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Home / Health / Mind matters: How to deal with suicidal thoughts, and the loss of loved ones

Mind matters: How to deal with suicidal thoughts, and the loss of loved ones

Answers to your mental health queries
The first thing I want you to understand is that you matter. You are important. Even if you feel like you have nothing more to look forward to, or nothing more to give.

Minu Budhia   |     |   Published 11.07.20, 07:22 PM

I’ve been having suicidal thoughts periodically over many years. I no longer go up to my terrace. I feel overwhelmed pretty much all the time and there’s a feeling of tiredness that won’t go away, no matter how much I sleep. Is there some way to stop feeling like this?

The first thing I want you to understand is that you matter. You are important. Even if you feel like you have nothing more to look forward to, or nothing more to give. That you have written to me is a positive sign, a sign of hope. Please hold on to that and connect with a counsellor or psychologist who can help you understand in specific detail why you’ve been feeling this way and how you can feel better.

And till before your counselling sessions start, please call a helpline. It may seem like a big step to reach out and ask for help, but please do. Not for anybody else, but for yourself.

Because you deserve not to feel this way. Because feeling this way is not your fault. Because you deserve to be happy.
 
A friend of mine lost her mother about six months back and has been depressed since. As friends, we’ve tried to help and asked her to go for counselling, but she’s quite headstrong and stubborn, and refuses to take suggestions from anyone. What can we do to help?

The loss of a loved one, especially a parent, can cause immense, immeasurable grief. And everyone experiences and processes grief differently. While some may be able to go back to work the next week, some can’t get out of bed for months. Some extroverts drastically decrease their social interaction while some introverts may increase communication with friends and family.

Coming to what you can do to help your friend, try the following:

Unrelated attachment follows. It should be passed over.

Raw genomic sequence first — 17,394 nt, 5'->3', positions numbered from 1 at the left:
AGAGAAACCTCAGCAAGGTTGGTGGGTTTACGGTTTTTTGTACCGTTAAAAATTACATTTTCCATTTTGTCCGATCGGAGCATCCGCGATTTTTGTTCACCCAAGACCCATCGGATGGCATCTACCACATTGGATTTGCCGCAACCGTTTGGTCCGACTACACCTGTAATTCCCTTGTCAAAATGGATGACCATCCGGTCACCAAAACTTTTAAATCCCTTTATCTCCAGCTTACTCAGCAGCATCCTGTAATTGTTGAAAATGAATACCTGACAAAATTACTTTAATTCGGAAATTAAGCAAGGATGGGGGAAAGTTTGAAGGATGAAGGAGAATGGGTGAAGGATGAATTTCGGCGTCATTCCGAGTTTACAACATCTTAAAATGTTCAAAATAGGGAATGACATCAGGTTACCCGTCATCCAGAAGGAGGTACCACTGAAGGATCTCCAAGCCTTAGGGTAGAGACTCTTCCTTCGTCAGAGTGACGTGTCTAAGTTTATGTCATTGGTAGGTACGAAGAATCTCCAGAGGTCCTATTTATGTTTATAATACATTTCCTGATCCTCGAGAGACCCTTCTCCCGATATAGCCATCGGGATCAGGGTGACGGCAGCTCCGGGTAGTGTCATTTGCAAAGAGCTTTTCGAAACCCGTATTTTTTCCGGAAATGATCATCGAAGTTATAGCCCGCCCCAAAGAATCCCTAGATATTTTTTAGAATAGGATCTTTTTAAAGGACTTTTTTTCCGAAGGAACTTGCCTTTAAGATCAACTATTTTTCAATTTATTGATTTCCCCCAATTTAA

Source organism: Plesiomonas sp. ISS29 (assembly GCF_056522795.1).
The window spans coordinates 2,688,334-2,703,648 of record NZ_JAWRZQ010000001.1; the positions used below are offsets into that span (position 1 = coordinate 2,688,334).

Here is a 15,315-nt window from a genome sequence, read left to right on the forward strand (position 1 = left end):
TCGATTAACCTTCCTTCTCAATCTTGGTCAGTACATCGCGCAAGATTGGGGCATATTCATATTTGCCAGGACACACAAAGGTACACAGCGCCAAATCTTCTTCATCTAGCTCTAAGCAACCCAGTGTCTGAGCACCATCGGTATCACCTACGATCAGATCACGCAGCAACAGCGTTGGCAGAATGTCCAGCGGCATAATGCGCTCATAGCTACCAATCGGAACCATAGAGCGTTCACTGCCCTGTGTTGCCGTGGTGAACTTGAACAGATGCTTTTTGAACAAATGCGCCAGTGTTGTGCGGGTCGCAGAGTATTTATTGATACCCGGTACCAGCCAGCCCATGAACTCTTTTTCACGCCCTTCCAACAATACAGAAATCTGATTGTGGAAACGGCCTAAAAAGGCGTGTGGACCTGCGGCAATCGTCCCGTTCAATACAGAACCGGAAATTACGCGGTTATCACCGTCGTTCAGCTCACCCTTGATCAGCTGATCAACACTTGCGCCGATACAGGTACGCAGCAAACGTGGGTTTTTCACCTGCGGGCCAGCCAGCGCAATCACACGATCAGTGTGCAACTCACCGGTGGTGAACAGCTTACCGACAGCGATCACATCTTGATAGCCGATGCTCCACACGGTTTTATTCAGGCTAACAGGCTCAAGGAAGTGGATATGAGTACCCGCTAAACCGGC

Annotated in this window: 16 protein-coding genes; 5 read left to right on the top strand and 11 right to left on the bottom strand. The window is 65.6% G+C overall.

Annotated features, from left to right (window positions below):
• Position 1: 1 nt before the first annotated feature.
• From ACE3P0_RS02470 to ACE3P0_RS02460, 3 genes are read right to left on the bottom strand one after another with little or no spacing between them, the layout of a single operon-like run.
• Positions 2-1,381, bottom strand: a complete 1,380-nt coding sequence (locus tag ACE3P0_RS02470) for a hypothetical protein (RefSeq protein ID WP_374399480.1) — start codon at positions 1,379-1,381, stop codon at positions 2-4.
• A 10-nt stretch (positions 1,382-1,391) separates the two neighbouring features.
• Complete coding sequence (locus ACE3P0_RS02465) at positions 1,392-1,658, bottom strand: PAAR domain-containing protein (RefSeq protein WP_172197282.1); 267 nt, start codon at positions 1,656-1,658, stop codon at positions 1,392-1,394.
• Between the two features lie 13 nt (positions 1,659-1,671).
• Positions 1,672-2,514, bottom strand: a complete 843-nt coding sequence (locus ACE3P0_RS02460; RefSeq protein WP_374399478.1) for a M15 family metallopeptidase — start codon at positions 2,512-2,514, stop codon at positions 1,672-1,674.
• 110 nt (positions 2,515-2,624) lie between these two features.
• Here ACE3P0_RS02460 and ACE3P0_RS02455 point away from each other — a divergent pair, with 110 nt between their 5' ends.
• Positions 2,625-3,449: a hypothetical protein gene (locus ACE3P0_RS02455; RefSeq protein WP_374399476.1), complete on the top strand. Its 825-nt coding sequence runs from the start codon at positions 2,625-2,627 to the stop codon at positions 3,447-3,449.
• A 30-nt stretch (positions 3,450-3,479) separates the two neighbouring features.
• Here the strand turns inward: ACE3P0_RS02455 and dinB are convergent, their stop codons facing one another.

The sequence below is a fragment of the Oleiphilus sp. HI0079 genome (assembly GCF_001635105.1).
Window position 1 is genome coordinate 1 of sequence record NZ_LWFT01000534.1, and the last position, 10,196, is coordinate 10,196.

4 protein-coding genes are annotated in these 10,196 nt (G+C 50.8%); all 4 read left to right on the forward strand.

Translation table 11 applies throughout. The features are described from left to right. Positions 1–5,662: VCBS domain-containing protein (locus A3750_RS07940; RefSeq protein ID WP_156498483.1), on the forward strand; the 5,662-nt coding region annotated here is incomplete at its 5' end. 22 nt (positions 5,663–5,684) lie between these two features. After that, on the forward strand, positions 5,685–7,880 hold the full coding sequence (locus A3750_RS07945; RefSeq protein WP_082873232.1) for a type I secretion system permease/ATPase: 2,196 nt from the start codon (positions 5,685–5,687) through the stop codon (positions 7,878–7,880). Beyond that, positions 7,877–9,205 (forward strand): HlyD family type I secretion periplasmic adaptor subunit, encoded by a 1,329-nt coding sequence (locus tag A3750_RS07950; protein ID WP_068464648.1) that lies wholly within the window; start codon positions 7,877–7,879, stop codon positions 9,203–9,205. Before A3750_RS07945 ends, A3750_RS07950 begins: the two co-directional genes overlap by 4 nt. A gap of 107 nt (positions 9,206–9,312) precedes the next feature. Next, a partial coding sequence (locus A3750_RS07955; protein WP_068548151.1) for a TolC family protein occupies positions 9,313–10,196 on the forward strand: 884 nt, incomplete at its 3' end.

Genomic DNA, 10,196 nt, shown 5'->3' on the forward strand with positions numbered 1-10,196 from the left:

• Keep reaching out. Stay in touch and touch base via messages, calls and texts, but don’t expect immediate or enthusiastic replies. Remember, you’re doing this to let her know you’re there for her. And don’t just send messages related to her loss. Send music or video links, comic panels, quotes, e-books — anything that might be of interest to her.
  • Don’t ask her to snap out of it. There are five stages of grief — denial, anger, bargaining, depression and acceptance. Different people spend different amounts of time in the various stages, and she may be in the fourth stage at the moment. Instead of giving direct practical solutions/suggestions, reassure her that her friends are there for her.
  • Show that you care without talking. Sometimes what helps is not a conversation but someone taking care of the daily essentials. Send her groceries, or home-cooked meals, help pay bills online, send a card, arrange for someone to do the daily chores, like washing up, laundry, etc.

If your friend is still going to work or attending school/college classes, has not drastically changed her eating or sleeping patterns, is communicating with friends or family, it may be that she just needs more time to grieve. From your question I can gather that she has not been formally diagnosed with depression. She may, in fact, not have depression, but may definitely need to speak to a counsellor to guide her through her grieving process.

Minu Budhia, a psychotherapist, counsellor, founder of Caring Minds, ICanFlyy, Cafe ICanFlyy, and TEDx speaker, answers The Telegraph queries related to mental healthcare and adolescence issues.Send your queries to askminubudhia@caringminds.co.in or t2onsunday@abp.in

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